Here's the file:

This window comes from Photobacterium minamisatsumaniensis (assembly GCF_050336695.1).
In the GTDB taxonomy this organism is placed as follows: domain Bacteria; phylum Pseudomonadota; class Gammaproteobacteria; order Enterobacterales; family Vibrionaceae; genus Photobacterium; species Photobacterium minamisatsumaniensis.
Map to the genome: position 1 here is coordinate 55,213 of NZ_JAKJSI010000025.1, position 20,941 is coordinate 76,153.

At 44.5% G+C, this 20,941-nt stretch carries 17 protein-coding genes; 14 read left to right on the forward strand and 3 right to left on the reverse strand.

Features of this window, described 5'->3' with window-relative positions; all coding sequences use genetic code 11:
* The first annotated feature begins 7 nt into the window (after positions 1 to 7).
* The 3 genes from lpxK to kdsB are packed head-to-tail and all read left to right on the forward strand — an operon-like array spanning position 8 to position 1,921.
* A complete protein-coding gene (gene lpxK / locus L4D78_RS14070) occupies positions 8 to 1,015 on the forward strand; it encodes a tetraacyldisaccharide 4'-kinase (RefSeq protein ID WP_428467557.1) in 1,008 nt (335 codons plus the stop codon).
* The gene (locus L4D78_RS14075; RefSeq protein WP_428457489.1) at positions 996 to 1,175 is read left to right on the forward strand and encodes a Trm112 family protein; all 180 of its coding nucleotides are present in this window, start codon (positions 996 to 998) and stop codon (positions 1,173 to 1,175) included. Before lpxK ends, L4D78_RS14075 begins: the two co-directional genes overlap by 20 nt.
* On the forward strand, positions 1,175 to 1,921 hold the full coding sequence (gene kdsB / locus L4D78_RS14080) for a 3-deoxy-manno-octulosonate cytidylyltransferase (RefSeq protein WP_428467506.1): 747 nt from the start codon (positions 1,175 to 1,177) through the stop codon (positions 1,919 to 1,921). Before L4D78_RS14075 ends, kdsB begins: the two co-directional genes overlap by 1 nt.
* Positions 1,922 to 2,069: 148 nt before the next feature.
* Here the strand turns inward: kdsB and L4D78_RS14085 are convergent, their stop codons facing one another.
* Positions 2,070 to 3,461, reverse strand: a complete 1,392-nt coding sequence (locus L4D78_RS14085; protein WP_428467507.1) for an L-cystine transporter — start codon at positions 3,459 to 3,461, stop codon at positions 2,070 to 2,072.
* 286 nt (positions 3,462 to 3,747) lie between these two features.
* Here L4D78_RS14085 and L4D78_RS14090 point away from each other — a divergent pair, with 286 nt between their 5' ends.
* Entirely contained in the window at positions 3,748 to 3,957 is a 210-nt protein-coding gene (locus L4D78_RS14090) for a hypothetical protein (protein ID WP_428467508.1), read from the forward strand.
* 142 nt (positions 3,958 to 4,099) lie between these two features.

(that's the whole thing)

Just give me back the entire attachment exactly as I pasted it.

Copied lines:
This window comes from Photobacterium minamisatsumaniensis (assembly GCF_050336695.1).
In the GTDB taxonomy this organism is placed as follows: domain Bacteria; phylum Pseudomonadota; class Gammaproteobacteria; order Enterobacterales; family Vibrionaceae; genus Photobacterium; species Photobacterium minamisatsumaniensis.
Map to the genome: position 1 here is coordinate 55,213 of NZ_JAKJSI010000025.1, position 20,941 is coordinate 76,153.

At 44.5% G+C, this 20,941-nt stretch carries 17 protein-coding genes; 14 read left to right on the forward strand and 3 right to left on the reverse strand.

Features of this window, described 5'->3' with window-relative positions; all coding sequences use genetic code 11:
* The first annotated feature begins 7 nt into the window (after positions 1 to 7).
* The 3 genes from lpxK to kdsB are packed head-to-tail and all read left to right on the forward strand — an operon-like array spanning position 8 to position 1,921.
* A complete protein-coding gene (gene lpxK / locus L4D78_RS14070) occupies positions 8 to 1,015 on the forward strand; it encodes a tetraacyldisaccharide 4'-kinase (RefSeq protein ID WP_428467557.1) in 1,008 nt (335 codons plus the stop codon).
* The gene (locus L4D78_RS14075; RefSeq protein WP_428457489.1) at positions 996 to 1,175 is read left to right on the forward strand and encodes a Trm112 family protein; all 180 of its coding nucleotides are present in this window, start codon (positions 996 to 998) and stop codon (positions 1,173 to 1,175) included. Before lpxK ends, L4D78_RS14075 begins: the two co-directional genes overlap by 20 nt.
* On the forward strand, positions 1,175 to 1,921 hold the full coding sequence (gene kdsB / locus L4D78_RS14080) for a 3-deoxy-manno-octulosonate cytidylyltransferase (RefSeq protein WP_428467506.1): 747 nt from the start codon (positions 1,175 to 1,177) through the stop codon (positions 1,919 to 1,921). Before L4D78_RS14075 ends, kdsB begins: the two co-directional genes overlap by 1 nt.
* Positions 1,922 to 2,069: 148 nt before the next feature.
* Here the strand turns inward: kdsB and L4D78_RS14085 are convergent, their stop codons facing one another.
* Positions 2,070 to 3,461, reverse strand: a complete 1,392-nt coding sequence (locus L4D78_RS14085; protein WP_428467507.1) for an L-cystine transporter — start codon at positions 3,459 to 3,461, stop codon at positions 2,070 to 2,072.
* 286 nt (positions 3,462 to 3,747) lie between these two features.
* Here L4D78_RS14085 and L4D78_RS14090 point away from each other — a divergent pair, with 286 nt between their 5' ends.
* Entirely contained in the window at positions 3,748 to 3,957 is a 210-nt protein-coding gene (locus L4D78_RS14090) for a hypothetical protein (protein ID WP_428467508.1), read from the forward strand.
* 142 nt (positions 3,958 to 4,099) lie between these two features.